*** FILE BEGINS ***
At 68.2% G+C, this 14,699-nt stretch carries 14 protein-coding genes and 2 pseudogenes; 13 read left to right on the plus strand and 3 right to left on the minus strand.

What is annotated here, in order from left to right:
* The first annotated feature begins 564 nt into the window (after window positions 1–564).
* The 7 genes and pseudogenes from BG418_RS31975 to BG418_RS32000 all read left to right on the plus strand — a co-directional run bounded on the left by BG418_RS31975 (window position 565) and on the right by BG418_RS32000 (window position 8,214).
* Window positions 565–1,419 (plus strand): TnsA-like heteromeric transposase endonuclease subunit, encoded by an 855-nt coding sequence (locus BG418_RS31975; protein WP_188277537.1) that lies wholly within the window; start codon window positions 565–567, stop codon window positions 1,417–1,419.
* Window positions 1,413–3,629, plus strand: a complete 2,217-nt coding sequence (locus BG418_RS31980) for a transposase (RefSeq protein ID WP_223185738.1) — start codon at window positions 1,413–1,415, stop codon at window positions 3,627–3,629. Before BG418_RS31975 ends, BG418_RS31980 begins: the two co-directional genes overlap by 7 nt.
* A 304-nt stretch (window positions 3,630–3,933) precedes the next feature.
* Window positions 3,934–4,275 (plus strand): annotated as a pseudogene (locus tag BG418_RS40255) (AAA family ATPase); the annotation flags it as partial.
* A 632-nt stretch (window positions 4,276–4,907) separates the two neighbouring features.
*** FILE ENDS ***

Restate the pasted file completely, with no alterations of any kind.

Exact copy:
At 68.2% G+C, this 14,699-nt stretch carries 14 protein-coding genes and 2 pseudogenes; 13 read left to right on the plus strand and 3 right to left on the minus strand.

What is annotated here, in order from left to right:
* The first annotated feature begins 564 nt into the window (after window positions 1–564).
* The 7 genes and pseudogenes from BG418_RS31975 to BG418_RS32000 all read left to right on the plus strand — a co-directional run bounded on the left by BG418_RS31975 (window position 565) and on the right by BG418_RS32000 (window position 8,214).
* Window positions 565–1,419 (plus strand): TnsA-like heteromeric transposase endonuclease subunit, encoded by an 855-nt coding sequence (locus BG418_RS31975; protein WP_188277537.1) that lies wholly within the window; start codon window positions 565–567, stop codon window positions 1,417–1,419.
* Window positions 1,413–3,629, plus strand: a complete 2,217-nt coding sequence (locus BG418_RS31980) for a transposase (RefSeq protein ID WP_223185738.1) — start codon at window positions 1,413–1,415, stop codon at window positions 3,627–3,629. Before BG418_RS31975 ends, BG418_RS31980 begins: the two co-directional genes overlap by 7 nt.
* A 304-nt stretch (window positions 3,630–3,933) precedes the next feature.
* Window positions 3,934–4,275 (plus strand): annotated as a pseudogene (locus tag BG418_RS40255) (AAA family ATPase); the annotation flags it as partial.
* A 632-nt stretch (window positions 4,276–4,907) separates the two neighbouring features.